Wednesday, 4 April 2012

English Rose Bitten on Bum!



(Above) Jamie takes gold at the Olympic stadium (in his own mind).



IT’S hard to decide which is the more excruciating: Watching Andy Murray fail gloriously at Wimbledon, England fail miserably at a major football tournament, or Paula Radcliffe fail physically in an Olympic marathon.

We could well experience all three of those familiar calamities this summer.  But at least the last of the trio only occurs once every four years.

Witnessing Paula fall short in her quest for Olympic gold - not through lack of talent or application, but due to the unlucky timing of some medical complaint or other - is truly agonising. In the case of Murray, and of England, at least failure is through not being good enough, whereas with Paula a major sense of injustice always seems to be involved.

So what’s it to be as Paula makes her fifth and final attempt at gold at London 2012? Looking at it unemotionally, you might expect she will run around 2hrs 19mins and be beaten fairly and squarely by somebody who is simply quicker on the day. But on past history, that just doesn’t seem likely. It’s far easier to anticipate that something of a medical nature will intervene instead. The tricky bit is predicting which particular ailment it might be.

They say being in your late thirties and having had children makes marathon women stronger, so being world record holder and performing on home territory surely means everything is nicely lined up in her favour?  Not quite. The news from RadcliffeWorld is rather worrying:  “I’ve got this massive Nairobi fly burn on my bum,” she told an inquisitive reporter recently at her African training camp.

Before anybody had a chance to say ‘That’s too much information Paula,’ she continued:  “I got it when I was stretching on the grass. We found out it’s the little black and orange ones that are the problem. When you squash them this fluid comes out and it causes like a chemical burn. Everyone else gets a little mark, but I’ve got one about this size [indicated about three inches with fingers]”

Apparently this botty damage was not a cause for great concern, and was expected to disappear fairly quickly. But there was more news. A few days earlier there’d been a full-blown panic. She woke up with a feeling that the back of her leg was being tightly grabbed . . . and after ruling out burglars, her husband and another hungry Nairobi fly, she decided it must be a hamstring tear.  A quick 30-minute drive to hospital and a scan led to more advice that there was nothing to worry about. “Because it’s Olympic year you just freak about things,” she said ruefully, her red face matching her buttock.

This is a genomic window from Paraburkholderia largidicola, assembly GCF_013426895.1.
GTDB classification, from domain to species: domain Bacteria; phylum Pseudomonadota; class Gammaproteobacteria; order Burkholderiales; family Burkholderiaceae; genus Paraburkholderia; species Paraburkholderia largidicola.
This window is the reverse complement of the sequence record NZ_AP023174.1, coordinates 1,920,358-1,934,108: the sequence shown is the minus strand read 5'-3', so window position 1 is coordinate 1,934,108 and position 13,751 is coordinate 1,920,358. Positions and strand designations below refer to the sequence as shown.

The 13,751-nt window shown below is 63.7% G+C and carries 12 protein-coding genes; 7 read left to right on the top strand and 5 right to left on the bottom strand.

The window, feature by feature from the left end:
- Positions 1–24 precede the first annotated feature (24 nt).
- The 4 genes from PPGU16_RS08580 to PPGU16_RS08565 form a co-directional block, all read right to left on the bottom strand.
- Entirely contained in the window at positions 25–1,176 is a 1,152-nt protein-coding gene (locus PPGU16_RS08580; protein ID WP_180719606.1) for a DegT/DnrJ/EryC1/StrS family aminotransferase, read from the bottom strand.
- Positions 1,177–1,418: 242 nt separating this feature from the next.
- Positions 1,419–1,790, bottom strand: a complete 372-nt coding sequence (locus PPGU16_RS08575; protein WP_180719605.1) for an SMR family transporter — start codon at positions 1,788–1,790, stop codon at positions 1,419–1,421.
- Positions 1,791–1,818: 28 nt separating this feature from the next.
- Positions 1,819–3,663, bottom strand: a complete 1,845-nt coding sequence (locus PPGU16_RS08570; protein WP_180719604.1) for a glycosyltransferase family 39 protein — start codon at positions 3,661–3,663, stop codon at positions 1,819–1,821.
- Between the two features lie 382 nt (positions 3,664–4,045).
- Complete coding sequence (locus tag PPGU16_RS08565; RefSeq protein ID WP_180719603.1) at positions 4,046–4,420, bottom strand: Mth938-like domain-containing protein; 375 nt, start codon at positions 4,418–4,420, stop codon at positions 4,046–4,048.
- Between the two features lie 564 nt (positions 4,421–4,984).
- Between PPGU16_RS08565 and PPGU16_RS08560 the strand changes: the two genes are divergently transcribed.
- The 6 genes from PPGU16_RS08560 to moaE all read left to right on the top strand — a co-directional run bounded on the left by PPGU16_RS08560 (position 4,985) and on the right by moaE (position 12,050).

After returning from the hospital, plucky Paula went back out on the dusty Kenyan trails, 120 miles a week of them, more locals recognising her characteristic bobbing blonde head and crying out “Hello, Radcliffe!” 

As I write this, there are 114 days before the Olympics start and the bookies have Paula at between 8-1 and 12-1 to win the marathon. They seem reasonably generous odds and are probably based on the fact she’s not raced while 100 per cent fit for FOUR years.  

One thing for sure is that Paula has yet to experience running into the new Olympic stadium in front of a big crowd – something which nearly 5,000 ‘ordinary’ runners sampled last weekend, including my clubmate Jamie Fairfull (pictured doing so above).

Picked at random by ballot from almost 43,000 entrants (I was one of those unsuccessful) all the Joe and Josephine Bloggs from around the country did a five-mile run around the Olympic Park, passing the Velodrome and Aquatics Centre, before finishing inside the iconic stadium on the sacred track itself.

As the laid-back secretary of Tiptree Road Runners, Jamie is not normally given to hyperbole or artificial enthusiasm. But he admitted the atmosphere and significance of the occasion was ‘almost overwhelming’ last weekend, and sparked a surge of hitherto unprecedented adrenaline that took him around the track like a man possessed. Her Royal Highness Princess Beatrice was in the race too, but Jamie had long since stormed past her, the thought of bowing or curtseying no doubt far from his mind.

The royal mini-Fergie told reporters it had been “an extraordinary moment” crossing the finish line, but our Jamie was unavailable for comment, the speed of his closing lap having propelled him off towards the general direction of Canary Wharf.

While such antics were underway in East London, more than 300 of us prepared for another five-miler, this in the more prosaic surroundings of Braintree, Essex, where royalty was notable by its absence, and the nearest we got to a smooth, springy track was the Flitch Way path. Nevertheless, this was a well-organised little event, with chip timing and a T-shirt, all for the very reasonable entry fee of £8. A welcome change from some of the extortionate prices I’ve seen elsewhere lately.

In these tough economic times, many of us Essex-based runners are having to nail our flags to the mast of trail running, where all you get is a set of written instructions, the promise of a beer afterwards, and they tell you to bugger off at your own speed, as and when you are ready. There’s still competition to be had if you want it, but often only involves opposition that is hopelessly lost in a field up ahead.

It’s sport, Captain, but not as we know it.


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* Information about Rob Hadgraft's books on running, and more, can be found at the website www.robhadgraft.com
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